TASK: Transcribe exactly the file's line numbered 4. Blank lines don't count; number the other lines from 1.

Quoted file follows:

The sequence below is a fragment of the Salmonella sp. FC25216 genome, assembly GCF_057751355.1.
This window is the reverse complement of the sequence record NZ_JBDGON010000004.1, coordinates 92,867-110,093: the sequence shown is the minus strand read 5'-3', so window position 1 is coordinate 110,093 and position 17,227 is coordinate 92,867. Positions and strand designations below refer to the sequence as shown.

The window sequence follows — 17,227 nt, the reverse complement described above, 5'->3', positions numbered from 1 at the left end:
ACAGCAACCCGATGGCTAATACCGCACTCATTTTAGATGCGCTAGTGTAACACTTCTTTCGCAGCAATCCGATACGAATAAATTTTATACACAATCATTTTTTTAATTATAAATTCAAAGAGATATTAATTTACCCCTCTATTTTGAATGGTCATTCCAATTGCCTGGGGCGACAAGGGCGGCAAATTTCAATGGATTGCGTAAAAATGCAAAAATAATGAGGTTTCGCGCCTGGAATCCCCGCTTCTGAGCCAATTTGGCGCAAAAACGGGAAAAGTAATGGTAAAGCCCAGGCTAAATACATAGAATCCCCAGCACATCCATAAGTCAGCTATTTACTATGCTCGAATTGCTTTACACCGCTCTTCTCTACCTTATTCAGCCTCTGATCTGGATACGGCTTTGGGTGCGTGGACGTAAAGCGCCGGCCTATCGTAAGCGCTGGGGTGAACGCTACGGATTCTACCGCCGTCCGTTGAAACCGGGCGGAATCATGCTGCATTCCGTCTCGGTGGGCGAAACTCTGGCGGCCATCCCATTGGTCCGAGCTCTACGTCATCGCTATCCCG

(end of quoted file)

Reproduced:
ACAGCAACCCGATGGCTAATACCGCACTCATTTTAGATGCGCTAGTGTAACACTTCTTTCGCAGCAATCCGATACGAATAAATTTTATACACAATCATTTTTTTAATTATAAATTCAAAGAGATATTAATTTACCCCTCTATTTTGAATGGTCATTCCAATTGCCTGGGGCGACAAGGGCGGCAAATTTCAATGGATTGCGTAAAAATGCAAAAATAATGAGGTTTCGCGCCTGGAATCCCCGCTTCTGAGCCAATTTGGCGCAAAAACGGGAAAAGTAATGGTAAAGCCCAGGCTAAATACATAGAATCCCCAGCACATCCATAAGTCAGCTATTTACTATGCTCGAATTGCTTTACACCGCTCTTCTCTACCTTATTCAGCCTCTGATCTGGATACGGCTTTGGGTGCGTGGACGTAAAGCGCCGGCCTATCGTAAGCGCTGGGGTGAACGCTACGGATTCTACCGCCGTCCGTTGAAACCGGGCGGAATCATGCTGCATTCCGTCTCGGTGGGCGAAACTCTGGCGGCCATCCCATTGGTCCGAGCTCTACGTCATCGCTATCCCG